Magical Kingdom: The Final Episode

Magical Kingdom: The Final Episode April 5, 2023

Do we care enough to leave our children a livable world?

Image: Jo Zimny, Flickr.

After 75 years of flush ticket sales, Bambi has had a good run in the forest.

Cinderella and Mickey are living comfortably off their golf courses and holiday rentals.

Jiminy Cricket and Donald Duck are in the gravy, thanks to strategic product placement and embedded marketing.

The Little Mermaid (who is not so little anymore) is also doing quite well, managing her restaurants and cosmetic chains.

All of the Magical Creatures have invested heavily in industries that replaced forest with barren land. Mountains have been stripped of their treasures and the sea is dying. What remains is a wasteland inhabited by hungry tenants.

And it its center is that tiny splotch of paradise called the Magical Kingdom.

From time to time, heralds bring gloomy news to the inhabitants of the Magical Kingdom.

“Your lifestyle is unsustainable,” they say. “Our children will be left with nothing. You have to stop wrecking the world.”

“All that whining gives me a headache,” says Tinker Bell.

“It’s sheer speculation,” says Goofy. “No solid proof.”

“Off with their heads,” says Cruella de Vil.

The Magical Kingdom creatures are gathered in the opulent castle for a light before-dinner buffet.

“We’re not wrecking the world,” says Moana, taking a chocolate croissant from the sideboard.

“We’re making good use of it,” says Simba, filling a silver platter with meat.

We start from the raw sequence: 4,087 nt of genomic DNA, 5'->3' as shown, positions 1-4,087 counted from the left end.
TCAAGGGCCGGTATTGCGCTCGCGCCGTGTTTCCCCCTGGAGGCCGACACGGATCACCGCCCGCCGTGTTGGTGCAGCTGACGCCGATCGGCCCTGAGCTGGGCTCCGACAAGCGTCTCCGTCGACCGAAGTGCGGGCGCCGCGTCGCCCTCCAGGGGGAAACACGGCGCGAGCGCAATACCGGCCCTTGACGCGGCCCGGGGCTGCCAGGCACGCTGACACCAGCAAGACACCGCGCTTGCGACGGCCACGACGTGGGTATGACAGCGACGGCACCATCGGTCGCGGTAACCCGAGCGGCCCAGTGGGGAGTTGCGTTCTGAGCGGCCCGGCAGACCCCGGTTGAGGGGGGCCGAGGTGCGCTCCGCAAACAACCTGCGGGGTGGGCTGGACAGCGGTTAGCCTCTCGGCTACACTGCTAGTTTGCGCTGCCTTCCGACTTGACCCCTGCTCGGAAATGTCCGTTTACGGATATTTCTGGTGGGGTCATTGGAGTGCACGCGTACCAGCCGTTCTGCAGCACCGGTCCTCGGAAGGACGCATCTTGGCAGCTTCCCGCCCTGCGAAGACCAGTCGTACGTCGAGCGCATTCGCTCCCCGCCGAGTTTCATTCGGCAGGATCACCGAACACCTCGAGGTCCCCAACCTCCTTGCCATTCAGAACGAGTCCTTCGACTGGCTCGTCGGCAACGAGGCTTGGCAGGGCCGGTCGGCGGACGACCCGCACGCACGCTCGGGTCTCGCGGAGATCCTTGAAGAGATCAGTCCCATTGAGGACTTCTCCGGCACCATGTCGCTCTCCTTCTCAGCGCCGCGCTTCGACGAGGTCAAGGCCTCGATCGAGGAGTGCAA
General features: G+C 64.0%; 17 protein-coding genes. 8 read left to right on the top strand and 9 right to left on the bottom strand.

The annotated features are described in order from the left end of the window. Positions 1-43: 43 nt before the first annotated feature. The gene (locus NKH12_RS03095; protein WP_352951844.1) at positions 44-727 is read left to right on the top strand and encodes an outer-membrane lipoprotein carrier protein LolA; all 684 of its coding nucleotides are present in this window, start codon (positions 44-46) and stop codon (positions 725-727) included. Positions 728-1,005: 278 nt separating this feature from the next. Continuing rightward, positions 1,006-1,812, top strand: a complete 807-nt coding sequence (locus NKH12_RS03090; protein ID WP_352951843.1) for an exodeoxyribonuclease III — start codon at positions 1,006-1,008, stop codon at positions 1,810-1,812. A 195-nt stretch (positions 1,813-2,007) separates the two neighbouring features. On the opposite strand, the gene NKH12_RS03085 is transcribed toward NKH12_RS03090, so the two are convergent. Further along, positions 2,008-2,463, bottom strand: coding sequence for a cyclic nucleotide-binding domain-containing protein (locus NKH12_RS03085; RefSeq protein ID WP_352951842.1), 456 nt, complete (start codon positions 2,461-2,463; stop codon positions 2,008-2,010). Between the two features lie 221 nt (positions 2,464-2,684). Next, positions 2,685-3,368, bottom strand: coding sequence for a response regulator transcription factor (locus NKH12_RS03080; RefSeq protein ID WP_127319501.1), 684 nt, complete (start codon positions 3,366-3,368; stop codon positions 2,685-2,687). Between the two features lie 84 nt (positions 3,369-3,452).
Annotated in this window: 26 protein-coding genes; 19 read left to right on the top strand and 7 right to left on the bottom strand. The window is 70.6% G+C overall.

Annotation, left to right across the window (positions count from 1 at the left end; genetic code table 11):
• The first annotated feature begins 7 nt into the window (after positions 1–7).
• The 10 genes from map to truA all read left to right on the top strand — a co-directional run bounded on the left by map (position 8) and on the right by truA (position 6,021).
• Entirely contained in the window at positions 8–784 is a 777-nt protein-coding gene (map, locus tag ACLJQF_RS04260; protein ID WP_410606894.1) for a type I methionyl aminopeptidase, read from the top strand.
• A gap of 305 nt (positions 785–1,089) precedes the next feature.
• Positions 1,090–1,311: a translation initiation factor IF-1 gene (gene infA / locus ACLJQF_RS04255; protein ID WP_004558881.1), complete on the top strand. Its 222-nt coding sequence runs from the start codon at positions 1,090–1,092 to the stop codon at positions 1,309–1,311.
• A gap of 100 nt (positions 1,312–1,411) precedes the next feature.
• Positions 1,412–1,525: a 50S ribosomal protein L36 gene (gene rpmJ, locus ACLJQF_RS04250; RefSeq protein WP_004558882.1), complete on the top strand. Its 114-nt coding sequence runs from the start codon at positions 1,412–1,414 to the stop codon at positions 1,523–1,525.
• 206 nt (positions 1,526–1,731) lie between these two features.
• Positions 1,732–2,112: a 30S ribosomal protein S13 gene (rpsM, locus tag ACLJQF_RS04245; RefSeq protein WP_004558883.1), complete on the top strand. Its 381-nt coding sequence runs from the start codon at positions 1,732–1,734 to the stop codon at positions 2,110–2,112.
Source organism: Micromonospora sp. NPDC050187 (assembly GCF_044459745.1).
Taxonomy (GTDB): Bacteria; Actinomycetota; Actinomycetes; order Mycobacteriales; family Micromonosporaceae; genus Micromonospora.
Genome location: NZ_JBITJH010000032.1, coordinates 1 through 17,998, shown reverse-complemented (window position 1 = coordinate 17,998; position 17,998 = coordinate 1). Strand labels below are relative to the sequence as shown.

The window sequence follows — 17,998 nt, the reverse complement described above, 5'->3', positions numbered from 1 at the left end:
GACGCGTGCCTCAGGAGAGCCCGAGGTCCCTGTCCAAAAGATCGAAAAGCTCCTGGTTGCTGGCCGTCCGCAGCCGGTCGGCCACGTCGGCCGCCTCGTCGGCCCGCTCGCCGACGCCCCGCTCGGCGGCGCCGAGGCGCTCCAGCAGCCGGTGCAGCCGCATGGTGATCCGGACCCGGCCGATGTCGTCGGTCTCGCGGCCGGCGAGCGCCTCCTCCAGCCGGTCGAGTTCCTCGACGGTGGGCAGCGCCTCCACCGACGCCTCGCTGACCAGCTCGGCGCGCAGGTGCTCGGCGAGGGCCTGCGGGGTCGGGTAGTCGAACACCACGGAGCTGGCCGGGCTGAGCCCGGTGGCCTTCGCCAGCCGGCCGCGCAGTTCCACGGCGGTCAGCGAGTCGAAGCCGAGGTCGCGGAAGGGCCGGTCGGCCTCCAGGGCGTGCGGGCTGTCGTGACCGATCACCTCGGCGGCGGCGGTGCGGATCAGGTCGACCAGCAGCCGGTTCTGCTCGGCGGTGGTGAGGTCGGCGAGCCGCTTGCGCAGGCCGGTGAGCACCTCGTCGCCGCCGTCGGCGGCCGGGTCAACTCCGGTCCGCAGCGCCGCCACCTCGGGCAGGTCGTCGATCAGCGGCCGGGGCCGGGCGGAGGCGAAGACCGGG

“Maximizing the profits,” says Pocahontas, packing pemmican into her pouch.

“This magical wonderland has more than enough resources for all of us,” says Alice.

“At least until we die,” says Belle.

“Then it won’t matter,” says the Hunchback of Notre Dame.

“It won’t be our problem anymore,” says Mulan.

“We’ll be living in a better fantasy,” says Peter Pan.

“Isn’t there at least something good we can leave the next generation?” asks Bambi.

“I’ve got it,” says Aladdin with a bright smile, his index finger pointed toward the gilding ceiling. “I’ll leave them my magic lamp!”

“Ho, ho, ho!” says Captain Hook with a deep belly-laugh. “They’ll definitely need a little hocus-pocus to fix all the mess we’ve made. Ho, ho, ho!”

 

Image: Jo Zimny, Flickr.

Tell me then, how is it that you are rich? From whom did you receive it, and from whom he who transmitted it to you? From his father and his grandfather. But can you, ascending through many generations, show the acquisition just? It cannot be. The root and origin of it [your riches] must have been injustice. Why? Because God in the beginning did not make one person rich and another poor … but he left the earth free to all alike. Why then if it is common, have you so many acres of land, while your neighbor has not a portion of it? — John Chrysostom, fourth-century preacher and bishop of Constantinople[1]

[1] John Chrysostom, from The Homilies of Chrysostom on Timothy, Titus and Philemon, published in the Oxford Movement Library of the Fathers series, Homily 12 on 1 Timothy, p. 100, 1843.


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